As social media becomes increasingly prominent in our lives, some authors may decide to use Facebook or Twitter as their sole means of marketing. But is this shift in strategy beneficial or detrimental to creating an author brand?
While Facebook and Twitter are excellent complements to your author platform, an author website will provide superior marketing capabilities.
6 Reasons Facebook And Twitter Can’t Replace Your Author Website
Showcasing excerpts or published works. You really shouldn’t be posting paragraphs and paragraphs of text on Facebook, and we all know that the occasionally nerve-racking pressure of tweeting in no more than 140 characters can be daunting as well as restricting.
On your author website, you can post excerpts from your novel, published poems, and short prose. You can also link out to literary journals that have published your work online, and you can make a bigger impact by creating a single author bio with all of your credits in one place.
Displaying strong visuals. While you can post a photo to Facebook or Twitter, the visual impact isn’t as stunning as having an impressive author website for your fans to visit. Your website design can showcase your personality and wow your fans if your images have been chosen carefully.
Talking about you as a writer. A Web address on your query letter is an invitation for an agent to visit your author website and learn more about you. It’s your digital business card. Likewise, having an author website is a great place for readers and potential fans to get a cohesive look at you as a writer, as opposed to a more jumbled look at who you are on social media. Who wouldn’t want to learn a little more about an author they respect?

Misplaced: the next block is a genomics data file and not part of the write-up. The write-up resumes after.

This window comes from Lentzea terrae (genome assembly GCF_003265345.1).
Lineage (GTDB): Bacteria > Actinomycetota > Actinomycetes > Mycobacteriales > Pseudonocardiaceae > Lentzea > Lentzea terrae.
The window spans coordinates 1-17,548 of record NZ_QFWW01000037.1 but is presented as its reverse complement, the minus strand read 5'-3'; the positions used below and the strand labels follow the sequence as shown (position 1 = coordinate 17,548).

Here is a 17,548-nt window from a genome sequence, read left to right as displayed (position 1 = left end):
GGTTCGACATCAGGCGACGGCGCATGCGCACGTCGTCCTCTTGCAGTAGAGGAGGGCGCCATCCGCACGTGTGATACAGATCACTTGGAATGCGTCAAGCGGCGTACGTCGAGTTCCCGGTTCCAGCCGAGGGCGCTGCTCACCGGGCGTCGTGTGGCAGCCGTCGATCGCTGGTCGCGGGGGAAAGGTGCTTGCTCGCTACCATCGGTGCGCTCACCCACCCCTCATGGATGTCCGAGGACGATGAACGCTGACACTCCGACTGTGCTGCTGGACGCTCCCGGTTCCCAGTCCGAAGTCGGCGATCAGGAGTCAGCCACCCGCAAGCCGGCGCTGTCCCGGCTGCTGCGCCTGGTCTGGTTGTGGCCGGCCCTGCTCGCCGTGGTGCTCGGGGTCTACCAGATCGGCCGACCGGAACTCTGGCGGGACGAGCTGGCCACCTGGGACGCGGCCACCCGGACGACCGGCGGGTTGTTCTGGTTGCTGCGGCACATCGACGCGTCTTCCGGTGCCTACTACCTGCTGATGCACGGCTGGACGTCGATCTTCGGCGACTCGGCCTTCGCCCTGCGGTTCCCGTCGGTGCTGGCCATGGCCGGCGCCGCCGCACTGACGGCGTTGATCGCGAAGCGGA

Often people will find an author’s website before they find his or her Facebook Page. Your author website is ultimately the first, most complete source of your information. Social media comes second.
Selling books and other merchandise. While you can certainly link to a retailer that sells your book on Facebook or Twitter, an author website can offer its own shopping cart where fans can purchase or even preorder your latest release.
And, while they’re at it, visitors can sign up for your author mailing list to receive updates on your future writing endeavors.
Providing a hub that links out to your Facebook and Twitter. Let your social media outlets and your website work in conjunction. Just as you can tweet about your author website and post a link to it on Facebook, you can also incorporate your social media platforms on your website.
Exuding professionalism. An author website suggests professionalism: You’re ready and willing to go that extra mile to market your brand and your craft. Anyone can have a Facebook profile or Twitter account, but a website says “I’m serious and committed.” And that’s what agents and editors are looking for.
So before you go selling your domain name and taking down your website (or trashing the idea of building one at all), consider all of the advantages of an author website.
Think of your author website as the home for your author brand and your social media outlets as the various rooms inside. While each room is important and useful in its own respect, they are, and should be, part of a larger floor plan.
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QUESTION: How do you incorporate social media into your author website?